Of Data & Certainty
One of the cornerstones of our investment process is attempting to identify and correctly interpret the information that would disprove our thesis on or ideas about a business. We intentionally focus on why we might be wrong in order to counteract cognitive biases, including the human tendency towards ‘certainty.’ Robert Seawright explores this idea in a recent blog post, which also reminded us of the value of Karl Popper’s ideas on falsifiability for the investment process.
In his brilliant book, On Being Certain, [neurologist Robert] Burton systematically and convincingly shows that certainty is a mental state, a feeling like anger or pride that can help guide us, but that doesn’t dependably reflect anything like objective truth. One disconcerting finding he describes is that, from a neurocognitive point of view, our feelings of certainty about things we’re right about is largely indistinguishable from our feelings of certainty about things we’re wrong about.
Such unwarranted certainty is consistent with our tendency (discussed earlier this week here and here) to build our ideologies first and then to construct narratives to support those ideologies, with facts and data only sought out to undergird our preconceived notions after the fact and subjectively “analyzed” only in that light. It also suggests why we can be so uncomfortable with the necessarily inductive process of scientific inquiry. We’d much prefer the certainty of deductive logic. Sadly, much that claims to be “research” in the financial world is nothing of the sort — it is ideology (or sales literature) in disguise (and not very well disguised at that). Even so, perceived certainty gives us the confidence we need to make decisions and to establish trust and credibility with others. It’s an ironic feedback loop of sorts.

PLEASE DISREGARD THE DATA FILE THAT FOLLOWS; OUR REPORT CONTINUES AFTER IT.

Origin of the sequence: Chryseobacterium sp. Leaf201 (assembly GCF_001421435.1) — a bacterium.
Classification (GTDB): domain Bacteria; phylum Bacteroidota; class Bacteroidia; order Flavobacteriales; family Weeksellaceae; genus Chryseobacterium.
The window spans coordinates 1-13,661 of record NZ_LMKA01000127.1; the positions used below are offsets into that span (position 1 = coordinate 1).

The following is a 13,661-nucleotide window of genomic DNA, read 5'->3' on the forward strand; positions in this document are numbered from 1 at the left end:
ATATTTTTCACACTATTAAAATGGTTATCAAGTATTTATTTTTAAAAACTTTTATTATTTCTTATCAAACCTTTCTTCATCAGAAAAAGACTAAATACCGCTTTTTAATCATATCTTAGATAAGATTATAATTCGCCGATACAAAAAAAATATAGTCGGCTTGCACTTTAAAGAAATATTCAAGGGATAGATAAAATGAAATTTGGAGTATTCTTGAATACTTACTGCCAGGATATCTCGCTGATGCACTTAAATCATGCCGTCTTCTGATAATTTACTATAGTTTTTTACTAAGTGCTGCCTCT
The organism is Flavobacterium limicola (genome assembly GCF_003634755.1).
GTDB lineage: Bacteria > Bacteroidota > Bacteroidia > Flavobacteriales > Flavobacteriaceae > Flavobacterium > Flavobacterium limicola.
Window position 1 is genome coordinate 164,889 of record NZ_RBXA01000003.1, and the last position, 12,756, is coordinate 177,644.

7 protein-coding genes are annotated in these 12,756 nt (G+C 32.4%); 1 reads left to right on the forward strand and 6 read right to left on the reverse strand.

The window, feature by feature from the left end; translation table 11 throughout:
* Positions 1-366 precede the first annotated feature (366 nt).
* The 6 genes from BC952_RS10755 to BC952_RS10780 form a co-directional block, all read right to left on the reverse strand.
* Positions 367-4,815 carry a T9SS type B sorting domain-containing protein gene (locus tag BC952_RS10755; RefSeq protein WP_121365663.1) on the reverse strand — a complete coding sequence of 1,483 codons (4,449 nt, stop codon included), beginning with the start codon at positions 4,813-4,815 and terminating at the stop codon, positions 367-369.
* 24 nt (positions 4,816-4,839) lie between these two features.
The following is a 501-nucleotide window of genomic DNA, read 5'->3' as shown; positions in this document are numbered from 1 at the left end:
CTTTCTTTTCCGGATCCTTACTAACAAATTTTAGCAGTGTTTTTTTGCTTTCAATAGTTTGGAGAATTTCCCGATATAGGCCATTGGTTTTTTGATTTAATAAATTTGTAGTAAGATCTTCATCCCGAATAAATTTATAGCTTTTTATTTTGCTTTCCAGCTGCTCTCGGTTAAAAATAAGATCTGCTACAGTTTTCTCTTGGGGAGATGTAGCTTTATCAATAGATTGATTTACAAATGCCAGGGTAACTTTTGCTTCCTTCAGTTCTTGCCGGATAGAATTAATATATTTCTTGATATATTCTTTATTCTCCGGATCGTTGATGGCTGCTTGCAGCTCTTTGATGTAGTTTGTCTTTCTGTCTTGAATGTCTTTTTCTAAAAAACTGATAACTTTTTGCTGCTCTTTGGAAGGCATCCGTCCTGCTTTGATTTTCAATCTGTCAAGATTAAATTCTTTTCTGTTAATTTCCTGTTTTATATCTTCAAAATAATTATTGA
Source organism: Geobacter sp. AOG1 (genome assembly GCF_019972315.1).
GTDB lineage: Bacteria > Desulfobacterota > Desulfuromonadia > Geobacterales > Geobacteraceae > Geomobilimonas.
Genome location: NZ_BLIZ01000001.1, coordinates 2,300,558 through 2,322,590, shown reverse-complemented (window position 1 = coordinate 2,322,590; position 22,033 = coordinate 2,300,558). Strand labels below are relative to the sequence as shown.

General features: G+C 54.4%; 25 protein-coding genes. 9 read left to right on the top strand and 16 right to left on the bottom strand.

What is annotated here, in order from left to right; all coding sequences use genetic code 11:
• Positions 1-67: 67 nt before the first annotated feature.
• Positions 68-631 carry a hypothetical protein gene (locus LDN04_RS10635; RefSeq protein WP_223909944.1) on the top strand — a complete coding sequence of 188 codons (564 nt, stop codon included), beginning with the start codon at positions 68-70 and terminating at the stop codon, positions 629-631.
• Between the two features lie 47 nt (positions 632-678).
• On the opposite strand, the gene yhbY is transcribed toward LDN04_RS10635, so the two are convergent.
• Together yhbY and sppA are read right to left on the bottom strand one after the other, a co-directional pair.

Good science requires the careful and objective collection of data with any interpretations and conclusions drawn there from being tentative and provisional, and of course subject to any subsequent findings. But that’s not what often happens, especially in the financial world. As Columbia’s Rama Cont points out, “[w]hen I first became interested in economics, I was surprised by the deductive, rather than inductive, approach of many economists.” In the hard sciences, researchers tend to observe empirical data and then build a theory to explain their observations, while “many economic studies typically start with a theory and eventually attempt to fit the data to their model.”
>> Click here for more from Above the Market
via Jason Zweig